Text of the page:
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The Anatomy of the Perfect Keynote Speech

Apr 26

I was recording a podcast last week with my friend and professional speaker, Jennifer McClure, last week for her new Impact Makers Podcast (check it out!). I won’t be for a while, but she has some great people she has already recorded including a brilliant session with William Tincup!

One of the secret ingredients to a well-produced podcast is that all the participants are somewhat ready for the conversation that is about to happen. So, Jen and I did some pre-gaming and post-gaming conversation that wasn’t recorded, and the topic of keynote speeches came up.

I was telling her that I had a new talk that I’m doing that is killing (speaker talk for doing well!) and I made a comment about it’s all just stories with bits of data thrown in to make the stories seem more important! (half joking) Jen commented saying, “That’s a blog post! The anatomy of a keynote!” So, here you go Jen!

Before I lay out the perfect keynote, you have to have some ingredients. Here’s the basic keynote ingredient list:

  1. A person who can speak. I would love to say an engaging person who can talk, but I’ve been to far too many conferences where this was a requirement to be a keynote!
  2. A book, working experience with a transcendent brand, or you’re famous. A book is always helpful, conference planners love to have keynotes with books. Books are like a driver’s license for a keynote speaker. But, you can also work Google or Facebook or Nike or just name a giant brand, and working for a brand like that takes the place of a book or your ability to speak.
  3. A price tag north of $20,000. You might be the most awesome speaker in the world, but if you tell them you’ll only charge $5,000, you’re out! Our conference deserves a much better keynote speaker than a $5,000 speaker, I mean we have a budget for $25K!
  4. It helps to be attractive, but the bigger the celebrity/brand the uglier you can be.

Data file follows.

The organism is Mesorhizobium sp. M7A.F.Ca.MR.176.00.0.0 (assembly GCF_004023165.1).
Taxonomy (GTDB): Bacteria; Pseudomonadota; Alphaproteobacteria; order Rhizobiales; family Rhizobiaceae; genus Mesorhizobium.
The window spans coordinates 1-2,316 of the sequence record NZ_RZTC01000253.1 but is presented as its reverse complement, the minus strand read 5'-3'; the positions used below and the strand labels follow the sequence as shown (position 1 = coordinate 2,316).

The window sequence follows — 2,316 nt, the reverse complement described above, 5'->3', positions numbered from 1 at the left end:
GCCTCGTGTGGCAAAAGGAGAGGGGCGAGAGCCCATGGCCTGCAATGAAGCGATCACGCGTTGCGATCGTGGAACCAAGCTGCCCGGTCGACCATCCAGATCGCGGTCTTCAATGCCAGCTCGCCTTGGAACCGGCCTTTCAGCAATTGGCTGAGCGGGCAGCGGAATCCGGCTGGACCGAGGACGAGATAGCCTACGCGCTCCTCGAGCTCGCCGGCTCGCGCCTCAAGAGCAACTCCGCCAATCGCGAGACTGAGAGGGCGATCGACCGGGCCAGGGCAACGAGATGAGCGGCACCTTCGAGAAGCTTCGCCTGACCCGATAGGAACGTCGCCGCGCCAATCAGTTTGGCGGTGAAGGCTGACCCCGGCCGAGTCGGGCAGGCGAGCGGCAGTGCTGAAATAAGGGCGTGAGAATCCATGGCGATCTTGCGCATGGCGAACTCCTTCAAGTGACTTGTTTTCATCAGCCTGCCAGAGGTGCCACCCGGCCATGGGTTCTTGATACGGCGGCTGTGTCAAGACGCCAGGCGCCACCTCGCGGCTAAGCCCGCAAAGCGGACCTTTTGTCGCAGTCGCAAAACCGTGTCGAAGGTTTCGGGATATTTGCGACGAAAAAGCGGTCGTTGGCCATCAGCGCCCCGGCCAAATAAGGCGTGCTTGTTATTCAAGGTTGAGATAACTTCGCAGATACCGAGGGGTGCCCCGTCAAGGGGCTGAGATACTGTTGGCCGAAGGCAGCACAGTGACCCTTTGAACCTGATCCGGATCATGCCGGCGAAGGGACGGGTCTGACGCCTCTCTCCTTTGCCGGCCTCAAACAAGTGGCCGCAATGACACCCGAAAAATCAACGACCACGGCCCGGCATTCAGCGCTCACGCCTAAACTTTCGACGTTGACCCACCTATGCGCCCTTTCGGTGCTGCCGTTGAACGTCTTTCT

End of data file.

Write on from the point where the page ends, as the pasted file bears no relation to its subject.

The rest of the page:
5. Fashion that matches your speaking brand. If you’re a buttoned-up, semi-conservative speaker, you can’t get away with jeans and a hoodie on the keynote stage. If you cuss and drink a red bull and started a tech company and have a YouTube channel with 100K followers, you’ll look foolish wearing a suit and tie.

Okay, we have all the ingredients to a great keynote, what does the actual keynote look like? There are basically three types of keynotes:

Keynote #1I’m famous, you’re not! In America, especially, we are fascinated with ‘celebrity’. If you’re famous, you can keynote because somehow we believe you being famous gives you something important to say, even when it doesn’t.

The anatomy of Keynote #1:

– I’m famous!

– I have “being” famous stories!

– But I’m humble and I’m really just like you, but I’m famous!

– Here’s how you should live your life, because I’m famous!

Keynote #2I’m not famous, but I work(ed) for a famous brand/person. These keynotes can be fascinated because again we are all interested to know what the secret sauce is of other organizations, and our hope is this person will tell us.

The anatomy of Keynote #2 –

– I work for a famous brand, you don’t!

– Working for this famous brand is awesome! You should try it!

– Here’s what we do because we are a famous brand. You should try it!

– Here’s how you should live your life, because I work(ed) for a famous brand!